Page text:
If you know anything about databases, you'll know that you can query them by means of a 'Structured Query Language' (SQL) select statement. If you are fluent in writing SQL, you can use the Play Music menu option 4 to construct SQL select statements to pick out music you want to listen to -and have Giocoso play the results. If you are not familiar with relational databases and SQL, then I strongly suggest you give this menu option a miss! The word 'advanced' is in there for a reason!!
To give you a hint as to why you might want to get up to speed with this menu option, however, consider this use of the selection filter form (Play Music menu option 2):
It's fairly clear, I think, what the user is trying to do here: I'd like to listen to quartets and/or chamber music by two different British composers. It's a perfectly reasonable request, but Giocoso will respond to it this way:
This is because Giocoso matches each filter with the contents of each metadata tag... so saying 'Composer = Britten or Bridge' means Giocoso is literally looking for a single piece of music whose ARTIST tag was set to 'Britten or Bridge'... and that's an absurd value to assign to a tag! The same is true for the GENRE tag: it's going to be set either to 'Quartet' for hundreds of recordings, or to 'Chamber' for hundreds of others... but no one piece of music is going to have a tag that literally and exactly reads 'Chamber or Quartet' (not if you follow Axiom 4, at least!).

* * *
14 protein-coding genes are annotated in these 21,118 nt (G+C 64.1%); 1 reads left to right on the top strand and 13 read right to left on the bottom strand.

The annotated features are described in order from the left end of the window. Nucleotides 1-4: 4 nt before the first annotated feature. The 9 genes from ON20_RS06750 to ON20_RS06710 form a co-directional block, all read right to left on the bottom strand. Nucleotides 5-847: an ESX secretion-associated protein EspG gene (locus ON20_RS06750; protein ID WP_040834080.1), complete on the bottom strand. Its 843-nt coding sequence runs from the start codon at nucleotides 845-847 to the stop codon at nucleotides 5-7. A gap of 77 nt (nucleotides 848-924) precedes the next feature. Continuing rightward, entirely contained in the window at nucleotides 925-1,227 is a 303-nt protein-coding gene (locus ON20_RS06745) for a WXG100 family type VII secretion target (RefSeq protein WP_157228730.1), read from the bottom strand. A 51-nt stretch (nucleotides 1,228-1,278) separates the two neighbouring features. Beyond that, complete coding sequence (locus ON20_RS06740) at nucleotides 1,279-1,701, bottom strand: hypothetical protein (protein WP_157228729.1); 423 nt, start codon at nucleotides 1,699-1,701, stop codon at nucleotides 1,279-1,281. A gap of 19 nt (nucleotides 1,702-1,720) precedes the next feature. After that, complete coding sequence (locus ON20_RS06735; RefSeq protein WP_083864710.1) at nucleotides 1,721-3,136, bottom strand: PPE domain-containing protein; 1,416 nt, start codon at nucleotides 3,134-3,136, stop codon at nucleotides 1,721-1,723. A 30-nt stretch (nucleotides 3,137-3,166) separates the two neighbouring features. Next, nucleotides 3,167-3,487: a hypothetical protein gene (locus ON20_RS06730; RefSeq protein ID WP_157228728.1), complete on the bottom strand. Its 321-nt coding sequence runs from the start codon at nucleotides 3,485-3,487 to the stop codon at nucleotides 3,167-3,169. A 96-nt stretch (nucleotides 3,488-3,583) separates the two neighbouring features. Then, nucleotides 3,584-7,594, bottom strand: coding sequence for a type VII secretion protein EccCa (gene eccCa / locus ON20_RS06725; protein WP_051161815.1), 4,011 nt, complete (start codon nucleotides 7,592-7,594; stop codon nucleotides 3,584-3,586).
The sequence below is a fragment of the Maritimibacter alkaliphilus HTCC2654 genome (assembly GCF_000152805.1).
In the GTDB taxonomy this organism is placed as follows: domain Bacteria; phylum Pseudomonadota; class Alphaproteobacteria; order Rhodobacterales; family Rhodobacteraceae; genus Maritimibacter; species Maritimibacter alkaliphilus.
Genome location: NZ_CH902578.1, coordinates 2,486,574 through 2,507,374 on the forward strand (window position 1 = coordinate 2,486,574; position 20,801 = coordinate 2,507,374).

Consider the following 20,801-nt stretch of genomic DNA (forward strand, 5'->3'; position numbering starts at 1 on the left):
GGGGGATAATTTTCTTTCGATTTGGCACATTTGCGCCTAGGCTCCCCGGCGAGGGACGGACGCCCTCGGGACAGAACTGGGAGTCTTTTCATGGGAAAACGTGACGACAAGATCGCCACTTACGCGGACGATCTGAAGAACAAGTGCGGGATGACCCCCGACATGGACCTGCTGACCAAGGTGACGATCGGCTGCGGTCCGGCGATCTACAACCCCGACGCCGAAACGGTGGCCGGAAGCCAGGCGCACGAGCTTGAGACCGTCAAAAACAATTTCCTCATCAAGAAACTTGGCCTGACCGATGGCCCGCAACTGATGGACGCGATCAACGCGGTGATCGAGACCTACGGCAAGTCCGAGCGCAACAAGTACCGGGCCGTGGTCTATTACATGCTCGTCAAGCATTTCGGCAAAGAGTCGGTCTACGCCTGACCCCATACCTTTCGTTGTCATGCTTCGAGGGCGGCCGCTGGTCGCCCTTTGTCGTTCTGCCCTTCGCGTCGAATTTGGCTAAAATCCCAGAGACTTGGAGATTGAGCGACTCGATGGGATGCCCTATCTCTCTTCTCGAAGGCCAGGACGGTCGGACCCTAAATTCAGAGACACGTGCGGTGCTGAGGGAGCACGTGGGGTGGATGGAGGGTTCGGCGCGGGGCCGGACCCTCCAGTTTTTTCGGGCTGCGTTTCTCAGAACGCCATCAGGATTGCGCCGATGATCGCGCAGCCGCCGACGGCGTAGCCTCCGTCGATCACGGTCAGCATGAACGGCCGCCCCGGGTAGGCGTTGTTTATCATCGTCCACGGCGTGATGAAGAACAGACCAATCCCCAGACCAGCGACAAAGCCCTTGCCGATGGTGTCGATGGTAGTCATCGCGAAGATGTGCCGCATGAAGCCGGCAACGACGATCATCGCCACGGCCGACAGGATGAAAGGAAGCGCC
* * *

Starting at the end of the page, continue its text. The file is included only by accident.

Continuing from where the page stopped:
The Giocoso 'standard' selection filter cannot, in other words, do 'or' tests.... which is why you might want to start writing your own SQL which can do so with relative ease. Here, for example, is a selection test that would precisely give accurate results which the filter form was attempting to achieve but could not:
I'm here writing only the part of the music selection query which comes after the WHERE keyword. I do not need (and must not write!) anything before that point: Giocoso fills all that in for you. Giocoso will also 'sanitise' your input to some extent: if you use the keywords 'update' or 'delete' or include a semi-colon in your text, those will all be stripped out automatically. If the resulting query results in gibberish, so be it: you'll be told nothing matches your selection criteria. If more than one recording does match the submitted WHERE clause, then you'll be offered a chance to save the matching records in a playlist. If you choose not to, fine: playback of the selections begins immediately. If you do save your playlist, playback begins immediately after the playlist is saved.
Here is the playlist resulting from the Britten/Bridge/Chamber/Quartet query you see me submitting above:
It certainly mentions recordings by the two named composers and in the two genres requested (and no others!): so multiple selections joined with AND and OR keywords, with judicious use of parentheses to constrain processing order along logically-meaningful lines has certainly worked in this case.
Hopefully, you'll now see why the Advanced SQL option exists -but if you aren't familiar with writing SQL, it's a high mountain to climb. I would strongly recommend installing a tool such as DB Browser for SQLite and using its GUI tools to investigate the Giocoso database structure and to practice SQL selections before hoping to use Play Menu option 4 to meaningfully generate the sort of subtle and complex music selections it's capable of, anyway.